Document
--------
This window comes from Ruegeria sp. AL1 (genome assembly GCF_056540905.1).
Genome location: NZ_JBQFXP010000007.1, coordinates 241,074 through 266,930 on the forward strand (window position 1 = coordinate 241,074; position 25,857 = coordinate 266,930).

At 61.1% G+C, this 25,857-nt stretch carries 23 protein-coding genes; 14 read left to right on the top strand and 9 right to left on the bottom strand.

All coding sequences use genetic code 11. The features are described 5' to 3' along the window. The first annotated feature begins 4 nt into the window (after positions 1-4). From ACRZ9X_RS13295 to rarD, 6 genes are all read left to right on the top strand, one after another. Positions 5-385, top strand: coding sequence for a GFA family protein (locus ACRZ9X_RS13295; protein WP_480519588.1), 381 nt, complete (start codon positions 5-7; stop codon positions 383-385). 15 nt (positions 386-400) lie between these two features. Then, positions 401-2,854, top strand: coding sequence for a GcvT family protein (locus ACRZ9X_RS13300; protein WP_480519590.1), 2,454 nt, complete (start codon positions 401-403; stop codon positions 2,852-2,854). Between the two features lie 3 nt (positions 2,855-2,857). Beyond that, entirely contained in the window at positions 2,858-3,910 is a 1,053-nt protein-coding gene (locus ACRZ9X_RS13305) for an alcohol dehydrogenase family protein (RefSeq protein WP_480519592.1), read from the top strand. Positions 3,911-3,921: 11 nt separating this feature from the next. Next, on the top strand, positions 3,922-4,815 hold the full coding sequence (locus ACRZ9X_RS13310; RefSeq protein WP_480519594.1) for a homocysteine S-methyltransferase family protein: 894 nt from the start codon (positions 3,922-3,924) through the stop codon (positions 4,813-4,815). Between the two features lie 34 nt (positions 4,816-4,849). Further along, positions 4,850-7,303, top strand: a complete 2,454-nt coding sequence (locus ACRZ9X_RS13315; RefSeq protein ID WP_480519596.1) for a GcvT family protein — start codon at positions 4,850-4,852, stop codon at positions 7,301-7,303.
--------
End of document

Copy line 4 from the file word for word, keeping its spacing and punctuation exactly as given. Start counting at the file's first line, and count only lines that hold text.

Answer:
All coding sequences use genetic code 11. The features are described 5' to 3' along the window. The first annotated feature begins 4 nt into the window (after positions 1-4). From ACRZ9X_RS13295 to rarD, 6 genes are all read left to right on the top strand, one after another. Positions 5-385, top strand: coding sequence for a GFA family protein (locus ACRZ9X_RS13295; protein WP_480519588.1), 381 nt, complete (start codon positions 5-7; stop codon positions 383-385). 15 nt (positions 386-400) lie between these two features. Then, positions 401-2,854, top strand: coding sequence for a GcvT family protein (locus ACRZ9X_RS13300; protein WP_480519590.1), 2,454 nt, complete (start codon positions 401-403; stop codon positions 2,852-2,854). Between the two features lie 3 nt (positions 2,855-2,857). Beyond that, entirely contained in the window at positions 2,858-3,910 is a 1,053-nt protein-coding gene (locus ACRZ9X_RS13305) for an alcohol dehydrogenase family protein (RefSeq protein WP_480519592.1), read from the top strand. Positions 3,911-3,921: 11 nt separating this feature from the next. Next, on the top strand, positions 3,922-4,815 hold the full coding sequence (locus ACRZ9X_RS13310; RefSeq protein WP_480519594.1) for a homocysteine S-methyltransferase family protein: 894 nt from the start codon (positions 3,922-3,924) through the stop codon (positions 4,813-4,815). Between the two features lie 34 nt (positions 4,816-4,849). Further along, positions 4,850-7,303, top strand: a complete 2,454-nt coding sequence (locus ACRZ9X_RS13315; RefSeq protein ID WP_480519596.1) for a GcvT family protein — start codon at positions 4,850-4,852, stop codon at positions 7,301-7,303.